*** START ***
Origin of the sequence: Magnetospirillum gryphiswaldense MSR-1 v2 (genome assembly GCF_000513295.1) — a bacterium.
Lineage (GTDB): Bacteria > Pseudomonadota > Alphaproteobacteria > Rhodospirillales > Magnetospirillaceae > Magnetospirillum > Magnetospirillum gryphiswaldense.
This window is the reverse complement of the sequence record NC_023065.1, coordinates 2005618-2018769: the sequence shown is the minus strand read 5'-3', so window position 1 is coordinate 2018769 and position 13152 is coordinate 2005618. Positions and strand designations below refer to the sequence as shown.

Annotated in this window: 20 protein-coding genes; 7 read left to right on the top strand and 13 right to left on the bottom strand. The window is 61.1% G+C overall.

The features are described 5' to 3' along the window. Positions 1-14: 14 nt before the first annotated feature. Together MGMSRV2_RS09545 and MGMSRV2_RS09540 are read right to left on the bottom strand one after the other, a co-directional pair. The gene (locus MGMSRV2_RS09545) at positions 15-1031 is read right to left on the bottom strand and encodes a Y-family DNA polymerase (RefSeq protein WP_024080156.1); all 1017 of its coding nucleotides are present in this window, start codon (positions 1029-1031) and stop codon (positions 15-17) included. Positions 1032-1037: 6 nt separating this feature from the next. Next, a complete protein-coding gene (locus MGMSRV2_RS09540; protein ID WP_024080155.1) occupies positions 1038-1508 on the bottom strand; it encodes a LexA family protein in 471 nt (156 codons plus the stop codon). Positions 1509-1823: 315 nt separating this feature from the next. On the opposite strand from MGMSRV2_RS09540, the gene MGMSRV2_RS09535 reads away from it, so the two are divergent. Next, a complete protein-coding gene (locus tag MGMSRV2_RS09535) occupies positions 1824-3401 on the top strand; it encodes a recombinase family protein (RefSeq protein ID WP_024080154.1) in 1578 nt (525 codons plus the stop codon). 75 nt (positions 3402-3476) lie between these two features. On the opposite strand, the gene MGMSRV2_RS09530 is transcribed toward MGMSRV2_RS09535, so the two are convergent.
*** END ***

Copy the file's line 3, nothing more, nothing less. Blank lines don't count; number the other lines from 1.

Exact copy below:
This window is the reverse complement of the sequence record NC_023065.1, coordinates 2005618-2018769: the sequence shown is the minus strand read 5'-3', so window position 1 is coordinate 2018769 and position 13152 is coordinate 2005618. Positions and strand designations below refer to the sequence as shown.